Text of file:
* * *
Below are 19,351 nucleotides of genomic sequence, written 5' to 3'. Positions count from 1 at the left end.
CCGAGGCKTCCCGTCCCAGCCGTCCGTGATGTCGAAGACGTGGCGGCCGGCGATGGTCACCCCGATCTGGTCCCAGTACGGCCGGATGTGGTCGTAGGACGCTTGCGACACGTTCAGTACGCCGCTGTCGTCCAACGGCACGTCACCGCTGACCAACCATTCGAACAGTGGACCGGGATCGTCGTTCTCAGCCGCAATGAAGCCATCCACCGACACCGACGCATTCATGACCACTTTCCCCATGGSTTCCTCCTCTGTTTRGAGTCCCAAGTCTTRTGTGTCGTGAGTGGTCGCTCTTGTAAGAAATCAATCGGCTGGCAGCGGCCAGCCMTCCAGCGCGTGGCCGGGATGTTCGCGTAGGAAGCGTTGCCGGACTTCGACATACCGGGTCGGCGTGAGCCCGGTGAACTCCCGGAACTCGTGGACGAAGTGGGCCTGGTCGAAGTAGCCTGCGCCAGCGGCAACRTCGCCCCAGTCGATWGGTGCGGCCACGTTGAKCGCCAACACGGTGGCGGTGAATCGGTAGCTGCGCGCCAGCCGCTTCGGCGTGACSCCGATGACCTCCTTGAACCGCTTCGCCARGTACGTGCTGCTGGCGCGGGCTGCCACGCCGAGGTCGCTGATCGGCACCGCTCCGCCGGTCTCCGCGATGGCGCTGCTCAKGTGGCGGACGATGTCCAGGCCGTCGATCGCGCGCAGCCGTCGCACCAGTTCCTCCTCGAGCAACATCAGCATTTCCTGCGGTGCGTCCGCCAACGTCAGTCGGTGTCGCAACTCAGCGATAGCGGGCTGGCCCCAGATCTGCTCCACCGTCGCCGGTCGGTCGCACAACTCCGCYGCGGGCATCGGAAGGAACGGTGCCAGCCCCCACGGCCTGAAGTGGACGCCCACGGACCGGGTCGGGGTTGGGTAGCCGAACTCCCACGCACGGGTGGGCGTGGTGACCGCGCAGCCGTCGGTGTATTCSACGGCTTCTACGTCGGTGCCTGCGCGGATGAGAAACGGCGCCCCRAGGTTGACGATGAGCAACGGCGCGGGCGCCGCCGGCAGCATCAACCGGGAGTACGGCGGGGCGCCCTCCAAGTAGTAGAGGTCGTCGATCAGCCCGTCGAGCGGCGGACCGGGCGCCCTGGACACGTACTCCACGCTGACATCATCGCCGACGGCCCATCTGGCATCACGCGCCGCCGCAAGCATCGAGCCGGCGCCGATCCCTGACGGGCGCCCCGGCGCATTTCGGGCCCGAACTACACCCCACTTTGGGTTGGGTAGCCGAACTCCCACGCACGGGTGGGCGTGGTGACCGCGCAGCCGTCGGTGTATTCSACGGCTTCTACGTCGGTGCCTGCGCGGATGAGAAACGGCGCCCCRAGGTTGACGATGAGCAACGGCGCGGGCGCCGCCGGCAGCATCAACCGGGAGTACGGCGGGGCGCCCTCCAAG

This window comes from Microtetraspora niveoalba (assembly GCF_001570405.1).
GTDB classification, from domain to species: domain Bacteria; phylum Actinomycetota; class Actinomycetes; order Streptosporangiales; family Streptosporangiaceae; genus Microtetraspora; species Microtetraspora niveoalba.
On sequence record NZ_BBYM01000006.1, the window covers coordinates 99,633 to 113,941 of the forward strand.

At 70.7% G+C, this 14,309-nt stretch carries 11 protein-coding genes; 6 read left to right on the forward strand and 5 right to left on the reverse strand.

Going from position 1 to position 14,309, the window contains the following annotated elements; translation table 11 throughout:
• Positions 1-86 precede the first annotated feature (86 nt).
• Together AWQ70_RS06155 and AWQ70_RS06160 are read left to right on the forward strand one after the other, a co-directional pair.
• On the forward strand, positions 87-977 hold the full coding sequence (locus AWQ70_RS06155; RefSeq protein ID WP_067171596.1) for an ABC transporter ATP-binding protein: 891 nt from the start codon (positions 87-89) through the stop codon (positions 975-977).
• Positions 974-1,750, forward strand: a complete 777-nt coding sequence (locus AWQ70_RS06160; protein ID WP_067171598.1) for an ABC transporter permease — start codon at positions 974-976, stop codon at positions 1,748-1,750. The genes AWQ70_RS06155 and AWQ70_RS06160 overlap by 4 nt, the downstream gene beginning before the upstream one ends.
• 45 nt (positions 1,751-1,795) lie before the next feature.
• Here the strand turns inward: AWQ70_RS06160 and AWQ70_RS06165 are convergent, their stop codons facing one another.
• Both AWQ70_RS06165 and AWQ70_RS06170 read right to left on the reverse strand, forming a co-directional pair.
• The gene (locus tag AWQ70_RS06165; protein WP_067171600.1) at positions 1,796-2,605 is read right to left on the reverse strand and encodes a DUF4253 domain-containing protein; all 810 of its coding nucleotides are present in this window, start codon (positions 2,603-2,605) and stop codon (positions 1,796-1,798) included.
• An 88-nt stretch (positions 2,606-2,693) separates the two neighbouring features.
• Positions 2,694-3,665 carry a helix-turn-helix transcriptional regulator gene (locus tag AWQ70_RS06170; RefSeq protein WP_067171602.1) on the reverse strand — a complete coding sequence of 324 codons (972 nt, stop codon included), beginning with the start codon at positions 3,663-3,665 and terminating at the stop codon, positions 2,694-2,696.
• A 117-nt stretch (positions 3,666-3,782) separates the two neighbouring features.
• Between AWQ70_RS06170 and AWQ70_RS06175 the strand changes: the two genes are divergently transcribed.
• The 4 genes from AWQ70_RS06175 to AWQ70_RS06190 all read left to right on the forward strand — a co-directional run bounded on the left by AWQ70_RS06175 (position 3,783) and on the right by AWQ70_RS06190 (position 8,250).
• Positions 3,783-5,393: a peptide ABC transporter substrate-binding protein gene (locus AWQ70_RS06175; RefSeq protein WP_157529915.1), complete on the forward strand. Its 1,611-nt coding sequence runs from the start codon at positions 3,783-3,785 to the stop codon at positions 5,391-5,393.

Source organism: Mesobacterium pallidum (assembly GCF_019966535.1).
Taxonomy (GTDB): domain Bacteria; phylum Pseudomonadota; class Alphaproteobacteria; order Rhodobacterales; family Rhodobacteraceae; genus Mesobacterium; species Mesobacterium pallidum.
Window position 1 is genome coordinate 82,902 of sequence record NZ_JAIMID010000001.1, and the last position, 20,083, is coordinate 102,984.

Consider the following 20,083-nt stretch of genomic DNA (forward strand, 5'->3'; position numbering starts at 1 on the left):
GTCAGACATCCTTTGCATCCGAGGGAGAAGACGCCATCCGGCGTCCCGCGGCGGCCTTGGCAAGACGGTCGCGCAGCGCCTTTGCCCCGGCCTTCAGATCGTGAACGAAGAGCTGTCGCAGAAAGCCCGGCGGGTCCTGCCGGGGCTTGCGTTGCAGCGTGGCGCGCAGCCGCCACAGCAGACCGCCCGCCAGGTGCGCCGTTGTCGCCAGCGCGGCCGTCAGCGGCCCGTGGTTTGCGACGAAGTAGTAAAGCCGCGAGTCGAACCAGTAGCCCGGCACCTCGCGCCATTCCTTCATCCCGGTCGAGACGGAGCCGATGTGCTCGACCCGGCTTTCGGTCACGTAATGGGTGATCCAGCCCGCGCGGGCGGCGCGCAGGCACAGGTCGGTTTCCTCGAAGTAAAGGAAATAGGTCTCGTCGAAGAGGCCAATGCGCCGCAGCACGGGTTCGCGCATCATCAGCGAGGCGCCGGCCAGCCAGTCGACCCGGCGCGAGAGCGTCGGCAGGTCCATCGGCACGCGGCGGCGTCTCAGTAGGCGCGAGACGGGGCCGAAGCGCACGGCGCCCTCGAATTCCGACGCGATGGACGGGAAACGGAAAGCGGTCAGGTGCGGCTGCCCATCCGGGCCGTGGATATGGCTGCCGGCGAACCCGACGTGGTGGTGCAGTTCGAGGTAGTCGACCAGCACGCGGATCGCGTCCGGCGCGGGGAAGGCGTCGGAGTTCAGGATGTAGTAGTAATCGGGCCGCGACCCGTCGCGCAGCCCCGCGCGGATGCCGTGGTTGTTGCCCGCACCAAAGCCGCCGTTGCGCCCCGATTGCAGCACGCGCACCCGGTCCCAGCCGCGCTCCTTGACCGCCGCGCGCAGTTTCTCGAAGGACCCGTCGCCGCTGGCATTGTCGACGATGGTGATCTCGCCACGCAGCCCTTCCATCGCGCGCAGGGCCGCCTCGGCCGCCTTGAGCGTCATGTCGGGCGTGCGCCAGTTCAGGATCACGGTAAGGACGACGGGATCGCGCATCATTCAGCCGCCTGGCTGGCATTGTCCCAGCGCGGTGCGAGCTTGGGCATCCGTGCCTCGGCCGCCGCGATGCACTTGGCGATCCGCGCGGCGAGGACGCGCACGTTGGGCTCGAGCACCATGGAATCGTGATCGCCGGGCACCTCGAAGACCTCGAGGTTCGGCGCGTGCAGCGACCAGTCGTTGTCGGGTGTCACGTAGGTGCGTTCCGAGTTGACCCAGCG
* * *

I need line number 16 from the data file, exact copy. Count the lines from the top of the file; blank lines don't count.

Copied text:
• An 88-nt stretch (positions 2,606-2,693) separates the two neighbouring features.